Monday, March 28, 2011

All Aboard!

Cue moment of nostalgia:

One year ago today, I was packing for the trip of a lifetime - a one month, whirlwind tour to see the globe.  Ok, I saw multiple European countries.  Conquering the entire globe is still on my to-do list, right under "rewrite resume for summer job."

Anyways, I'm having one of those moments where the amount of work separating me from summer vacation seems insurmountable even though I'll be free from academia in just thirty days.  Papers, projects, tests, and thoughts about final exams are getting the best of me tonight. 

All I want to do is relive my month of train travel punctuated with the occasional schnitzel, Belgian beer, bike trip by the Alps, outdoor market in Nice, and Vaporetto ride around the islands of Venice.  Is that too much to ask for?  Yes, maybe it is.  Since I can't actually hop on the Eurail right now, I'll just think back to some memorable occasions onboard...

You can meet some really interesting people riding the train, especially abroad.  I mentioned him briefly on the (lame) blog I kept while abroad, but Eric Ericcson deserves a proper place in one of my posts.  Lindsay and I met him while we rode the train from Aachen, Germany to Brussels, Belgium.  To be honest, we both were a little creeped out by him at first.  I guess society did a great job nailing that whole "stranger-danger" thing into our brains.  He approached us when we were switching trains.  I think he asked us what platform we were going to and when we realized we were all headed the same way, he tagged along - uninvited.  There was also something weird about his ticket.  I vaguely remember some sort of situation where he could have waited a few more minutes at the station and taken a more expensive, faster train but he decided to take ours since we'd all ride together.  That would sketch out any nineteen year old girls traveling alone, right?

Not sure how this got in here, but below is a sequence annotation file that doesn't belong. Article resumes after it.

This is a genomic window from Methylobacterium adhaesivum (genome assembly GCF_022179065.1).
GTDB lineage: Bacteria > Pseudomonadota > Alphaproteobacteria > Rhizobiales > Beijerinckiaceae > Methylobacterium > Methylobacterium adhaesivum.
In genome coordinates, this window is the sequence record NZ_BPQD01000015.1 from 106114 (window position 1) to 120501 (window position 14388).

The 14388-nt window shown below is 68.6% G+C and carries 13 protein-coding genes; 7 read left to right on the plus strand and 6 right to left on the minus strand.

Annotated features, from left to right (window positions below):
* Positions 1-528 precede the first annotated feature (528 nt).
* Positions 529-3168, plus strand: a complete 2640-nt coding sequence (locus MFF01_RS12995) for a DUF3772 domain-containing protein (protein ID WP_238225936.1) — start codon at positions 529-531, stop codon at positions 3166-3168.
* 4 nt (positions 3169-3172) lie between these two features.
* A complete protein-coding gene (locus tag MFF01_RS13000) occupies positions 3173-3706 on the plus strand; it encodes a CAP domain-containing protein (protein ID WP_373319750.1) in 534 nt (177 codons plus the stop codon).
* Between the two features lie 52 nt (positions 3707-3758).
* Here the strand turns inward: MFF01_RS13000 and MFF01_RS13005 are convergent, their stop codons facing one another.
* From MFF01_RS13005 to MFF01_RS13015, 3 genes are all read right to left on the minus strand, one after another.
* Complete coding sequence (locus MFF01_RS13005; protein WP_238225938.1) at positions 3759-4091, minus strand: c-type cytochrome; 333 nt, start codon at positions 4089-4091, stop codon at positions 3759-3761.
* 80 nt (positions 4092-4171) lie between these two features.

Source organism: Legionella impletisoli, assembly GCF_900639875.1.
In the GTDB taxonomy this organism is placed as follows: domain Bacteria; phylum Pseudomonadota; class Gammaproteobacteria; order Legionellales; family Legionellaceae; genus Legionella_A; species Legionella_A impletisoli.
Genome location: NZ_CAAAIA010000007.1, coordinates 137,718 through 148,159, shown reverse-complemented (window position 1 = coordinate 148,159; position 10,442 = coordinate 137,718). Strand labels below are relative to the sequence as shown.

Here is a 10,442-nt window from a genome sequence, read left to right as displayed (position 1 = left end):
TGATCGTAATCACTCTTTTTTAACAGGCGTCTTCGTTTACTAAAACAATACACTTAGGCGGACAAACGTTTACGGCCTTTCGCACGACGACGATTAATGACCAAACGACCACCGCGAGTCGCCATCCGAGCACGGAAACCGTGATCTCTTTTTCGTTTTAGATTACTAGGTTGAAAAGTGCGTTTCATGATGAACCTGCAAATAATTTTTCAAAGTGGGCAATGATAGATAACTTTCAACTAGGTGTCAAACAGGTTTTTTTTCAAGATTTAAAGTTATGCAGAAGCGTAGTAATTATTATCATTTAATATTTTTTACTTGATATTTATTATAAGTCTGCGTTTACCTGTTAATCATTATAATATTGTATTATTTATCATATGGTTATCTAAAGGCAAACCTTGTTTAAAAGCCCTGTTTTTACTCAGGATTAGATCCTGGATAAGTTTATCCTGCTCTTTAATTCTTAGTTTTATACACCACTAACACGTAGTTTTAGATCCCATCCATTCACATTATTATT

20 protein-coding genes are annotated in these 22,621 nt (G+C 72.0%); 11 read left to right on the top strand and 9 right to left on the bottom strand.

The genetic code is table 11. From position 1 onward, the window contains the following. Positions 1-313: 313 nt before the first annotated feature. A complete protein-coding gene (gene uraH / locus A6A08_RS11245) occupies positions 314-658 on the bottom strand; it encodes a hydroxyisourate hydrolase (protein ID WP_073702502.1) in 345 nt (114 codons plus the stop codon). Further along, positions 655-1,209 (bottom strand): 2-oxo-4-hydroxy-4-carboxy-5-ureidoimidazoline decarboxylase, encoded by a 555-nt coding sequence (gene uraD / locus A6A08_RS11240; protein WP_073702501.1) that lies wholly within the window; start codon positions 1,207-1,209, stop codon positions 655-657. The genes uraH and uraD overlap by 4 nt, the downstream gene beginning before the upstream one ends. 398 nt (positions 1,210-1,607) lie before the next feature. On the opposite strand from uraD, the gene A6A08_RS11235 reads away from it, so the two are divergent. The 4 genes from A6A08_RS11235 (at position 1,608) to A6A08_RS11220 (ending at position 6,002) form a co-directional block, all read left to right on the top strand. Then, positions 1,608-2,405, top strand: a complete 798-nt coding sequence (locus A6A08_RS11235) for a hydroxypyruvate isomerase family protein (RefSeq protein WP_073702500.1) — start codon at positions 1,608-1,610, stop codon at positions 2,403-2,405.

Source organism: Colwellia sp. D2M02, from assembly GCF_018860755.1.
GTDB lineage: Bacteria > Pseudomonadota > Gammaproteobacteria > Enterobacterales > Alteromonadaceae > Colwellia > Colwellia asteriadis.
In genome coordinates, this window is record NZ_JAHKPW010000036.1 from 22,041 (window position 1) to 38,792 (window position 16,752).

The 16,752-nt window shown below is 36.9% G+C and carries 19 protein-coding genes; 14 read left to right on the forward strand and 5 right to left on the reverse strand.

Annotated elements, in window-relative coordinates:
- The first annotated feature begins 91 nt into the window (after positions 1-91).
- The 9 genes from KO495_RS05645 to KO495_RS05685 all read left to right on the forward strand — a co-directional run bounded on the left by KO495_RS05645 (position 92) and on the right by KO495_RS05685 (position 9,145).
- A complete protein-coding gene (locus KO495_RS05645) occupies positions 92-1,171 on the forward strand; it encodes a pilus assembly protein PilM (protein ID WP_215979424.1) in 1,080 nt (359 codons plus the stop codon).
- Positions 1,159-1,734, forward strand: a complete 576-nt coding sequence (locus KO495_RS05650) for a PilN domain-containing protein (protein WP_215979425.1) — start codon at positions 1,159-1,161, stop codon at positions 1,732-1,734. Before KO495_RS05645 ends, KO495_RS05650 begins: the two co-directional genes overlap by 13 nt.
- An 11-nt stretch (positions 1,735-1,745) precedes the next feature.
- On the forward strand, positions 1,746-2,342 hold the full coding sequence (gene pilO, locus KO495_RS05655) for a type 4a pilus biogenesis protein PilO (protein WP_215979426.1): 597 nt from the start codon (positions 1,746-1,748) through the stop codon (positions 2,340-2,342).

Well we had no choice but to be polite, very aware and cautious, but polite.  We boarded the train and sat a few rows away from him.  Eventually he charmed us and we decided he meant no harm.  He asked if he could read the TIME magazines my sister had brought for us.  We actually discussed U.S. political issues and the new healthcare reforms.  My knowledge of politics is pretty limited (I know, I know, shame on me) yet somehow Lindsay and I really impressed Eric and he told us we were the most politically-intelligent Americans he'd ever met.  This makes me think we were the only Americans he'd ever met, but oh well!

Eric was a suave Londoner, think super-posh accent, well-dressed and very well educated.  He told us that he was moving to Texas in a few months for a job with Ericcson.  He wanted to know if everything really was bigger in Texas.  He also wanted to know if people would think it would be humorous on the first day of work if he appeared to be "thug" - oh yeah, Eric was black and his idea of thug came from what he'd seen briefly on Cops.  Lindsay and I were not quite sure how to answer this question.  Our advice was to wait a few weeks and see what company operations were conservative is Texas these days? 

I was a bit depressed when we had to part ways with our new friend.  I'm a bit clingy when it comes to friendships and I don't like seeing them dissolve.  We did not have much of a choice with Eric though.  I've come to the conclusion that there are just certain people who walk in and out of our lives briefly yet manage to leave a profound impact.  Eric was extremely intelligent but down to earth.  He was easy to talk to, engaging, and funny.  My little story about him does not do him justice.  I hope you are able to recall someone like Eric in your own life.  Someone you only knew briefly but felt like you'd known a lifetime.  Maybe then you'd understand what this post is all about - I'm having trouble putting thoughts into words tonight.  Perhaps that's my sign to wrap things up here.

Eric, wherever you are, Texas, London or some place else in this big ol' world, I hope you are doing well.  Thanks for a wonderful train ride and such a unique memory.  You'll have to tell me, is everything bigger in Texas?

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